Sixty people died from the eruption and associated mudflows. With all the attention on the developing volcanic activity, even with data obtained with the very best technology, scientists were unable to provide an unequivocal prediction. According to the L’Aquila verdict these scientists should be held accountable for not providing necessary information to mitigate any risk.
In northwestern United States there are a number of extant volcanoes that are most likely to erupt according to earth scientists. Encroachment on the slopes of these volcanoes continues apace with population growth. If Mt. Rainier in Washington experienced an eruption, how many fatalities would occur? There are state and federal agencies monitoring these volcanoes, but who would be the enemy of the people communicating costly false alarms versus actual eruptions? Some predictions are best or educated guesses. Can we realistically expect scientists to provide estimates or predictions of natural processes facing criminal indictments with false alarms or honest errors?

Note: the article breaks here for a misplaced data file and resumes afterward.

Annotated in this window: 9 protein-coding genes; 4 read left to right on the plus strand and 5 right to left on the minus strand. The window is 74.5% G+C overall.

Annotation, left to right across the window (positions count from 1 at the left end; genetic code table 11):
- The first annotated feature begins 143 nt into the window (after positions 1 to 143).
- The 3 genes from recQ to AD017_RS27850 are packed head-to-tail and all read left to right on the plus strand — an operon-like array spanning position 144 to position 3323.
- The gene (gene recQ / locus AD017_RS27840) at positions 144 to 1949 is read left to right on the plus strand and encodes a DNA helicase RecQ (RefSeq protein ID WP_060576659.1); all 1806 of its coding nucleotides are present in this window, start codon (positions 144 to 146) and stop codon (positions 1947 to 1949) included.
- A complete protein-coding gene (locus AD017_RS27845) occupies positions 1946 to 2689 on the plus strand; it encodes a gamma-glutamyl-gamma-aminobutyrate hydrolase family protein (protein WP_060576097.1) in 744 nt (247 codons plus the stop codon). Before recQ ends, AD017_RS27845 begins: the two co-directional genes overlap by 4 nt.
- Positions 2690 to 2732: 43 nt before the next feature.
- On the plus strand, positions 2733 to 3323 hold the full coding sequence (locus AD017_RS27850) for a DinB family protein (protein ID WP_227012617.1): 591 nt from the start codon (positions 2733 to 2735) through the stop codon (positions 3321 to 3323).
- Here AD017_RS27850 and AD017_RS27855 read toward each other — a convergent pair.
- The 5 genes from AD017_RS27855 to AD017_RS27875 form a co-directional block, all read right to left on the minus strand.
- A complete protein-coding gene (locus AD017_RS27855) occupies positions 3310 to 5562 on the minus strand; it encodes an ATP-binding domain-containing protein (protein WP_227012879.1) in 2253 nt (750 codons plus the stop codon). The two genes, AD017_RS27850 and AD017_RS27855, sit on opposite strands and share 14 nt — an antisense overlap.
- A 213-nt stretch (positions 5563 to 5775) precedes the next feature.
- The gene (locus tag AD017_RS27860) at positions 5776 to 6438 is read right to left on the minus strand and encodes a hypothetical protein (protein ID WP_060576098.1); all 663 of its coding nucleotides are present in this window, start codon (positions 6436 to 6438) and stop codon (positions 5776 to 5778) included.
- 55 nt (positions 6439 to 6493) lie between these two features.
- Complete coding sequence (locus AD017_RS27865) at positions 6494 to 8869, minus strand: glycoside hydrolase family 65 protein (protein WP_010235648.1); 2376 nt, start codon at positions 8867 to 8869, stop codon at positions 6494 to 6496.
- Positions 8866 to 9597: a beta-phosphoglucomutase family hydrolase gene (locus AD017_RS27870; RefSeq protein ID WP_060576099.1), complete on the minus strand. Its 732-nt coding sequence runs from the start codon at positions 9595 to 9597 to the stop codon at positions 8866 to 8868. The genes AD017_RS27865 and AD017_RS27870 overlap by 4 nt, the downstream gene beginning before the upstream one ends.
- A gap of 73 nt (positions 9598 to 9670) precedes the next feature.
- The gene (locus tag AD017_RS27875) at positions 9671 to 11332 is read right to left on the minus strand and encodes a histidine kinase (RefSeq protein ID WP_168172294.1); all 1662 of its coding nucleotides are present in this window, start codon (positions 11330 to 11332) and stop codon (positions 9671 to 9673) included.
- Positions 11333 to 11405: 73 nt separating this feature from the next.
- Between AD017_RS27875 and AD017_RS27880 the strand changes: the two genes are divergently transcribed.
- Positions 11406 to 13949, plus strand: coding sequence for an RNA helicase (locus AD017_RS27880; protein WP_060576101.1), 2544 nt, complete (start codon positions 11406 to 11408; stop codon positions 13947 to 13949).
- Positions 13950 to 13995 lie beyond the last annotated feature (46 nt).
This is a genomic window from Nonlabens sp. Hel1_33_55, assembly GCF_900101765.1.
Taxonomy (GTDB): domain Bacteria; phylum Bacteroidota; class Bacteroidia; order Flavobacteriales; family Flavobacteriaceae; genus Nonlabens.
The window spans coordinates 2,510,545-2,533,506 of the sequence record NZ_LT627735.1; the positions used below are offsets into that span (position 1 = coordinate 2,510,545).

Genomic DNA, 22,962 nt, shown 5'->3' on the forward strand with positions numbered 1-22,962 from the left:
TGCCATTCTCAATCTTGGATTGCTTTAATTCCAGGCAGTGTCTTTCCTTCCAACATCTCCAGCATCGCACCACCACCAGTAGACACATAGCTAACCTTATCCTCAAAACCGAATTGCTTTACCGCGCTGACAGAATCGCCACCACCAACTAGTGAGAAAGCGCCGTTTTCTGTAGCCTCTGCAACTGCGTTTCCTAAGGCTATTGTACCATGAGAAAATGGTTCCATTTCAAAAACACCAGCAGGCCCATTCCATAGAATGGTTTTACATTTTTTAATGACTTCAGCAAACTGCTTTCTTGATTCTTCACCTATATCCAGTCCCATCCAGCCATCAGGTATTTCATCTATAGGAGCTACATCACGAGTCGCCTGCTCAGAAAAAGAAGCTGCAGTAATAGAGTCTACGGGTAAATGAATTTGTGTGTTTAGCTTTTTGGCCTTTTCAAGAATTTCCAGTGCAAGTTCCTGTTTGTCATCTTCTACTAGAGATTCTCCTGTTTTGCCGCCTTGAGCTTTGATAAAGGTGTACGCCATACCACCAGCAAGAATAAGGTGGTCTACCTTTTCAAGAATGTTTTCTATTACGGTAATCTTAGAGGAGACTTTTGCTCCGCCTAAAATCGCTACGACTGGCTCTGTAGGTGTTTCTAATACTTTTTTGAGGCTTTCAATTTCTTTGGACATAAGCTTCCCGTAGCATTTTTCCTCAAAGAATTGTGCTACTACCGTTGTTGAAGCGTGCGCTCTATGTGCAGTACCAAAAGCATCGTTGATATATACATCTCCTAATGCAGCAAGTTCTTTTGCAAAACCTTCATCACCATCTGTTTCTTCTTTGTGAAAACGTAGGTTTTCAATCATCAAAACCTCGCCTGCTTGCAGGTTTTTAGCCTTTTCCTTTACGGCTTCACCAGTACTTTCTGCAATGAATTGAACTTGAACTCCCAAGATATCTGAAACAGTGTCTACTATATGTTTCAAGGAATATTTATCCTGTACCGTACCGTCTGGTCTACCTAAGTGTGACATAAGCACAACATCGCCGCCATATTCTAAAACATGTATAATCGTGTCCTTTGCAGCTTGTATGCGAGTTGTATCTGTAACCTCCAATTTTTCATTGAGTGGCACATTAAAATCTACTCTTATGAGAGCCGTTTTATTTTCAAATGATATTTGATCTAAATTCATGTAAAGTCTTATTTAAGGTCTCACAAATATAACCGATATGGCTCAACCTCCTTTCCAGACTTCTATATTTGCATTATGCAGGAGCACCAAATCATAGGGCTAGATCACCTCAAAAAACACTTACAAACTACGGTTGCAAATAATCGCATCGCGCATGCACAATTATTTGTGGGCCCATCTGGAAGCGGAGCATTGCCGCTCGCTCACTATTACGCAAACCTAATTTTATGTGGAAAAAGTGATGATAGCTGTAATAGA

Perhaps a movie may summarize this portion of the account. In Dante’s Peak two experienced senior geologists disagree on the potential of a volcanic eruption in a small tourist town in Washington. One interprets the seismic records as a swarm of relatively harmless tremors, concluding that evacuation from the town would be unnecessary threatening the local economy. The other is just as firmly convinced the records indicate an imminent and violent eruption and that the town should be evacuated immediately. For plot and dramatic purposes the latter position prevailed. Ibsen’s enemy of the people rides again.
While predicting earthquake and volcanic eruptions may be more provincial, a broader and more generic net encompasses weather forecasts. Prompted by Hurricane Sandy an article on weather forecasting was presented in Science 9 November 2012. Based on billions of weather observations for thirty years the European Centre for Medium-Range Weather Forecasts (ECMWF) is presently considered the most accurate of medium-range forecasts.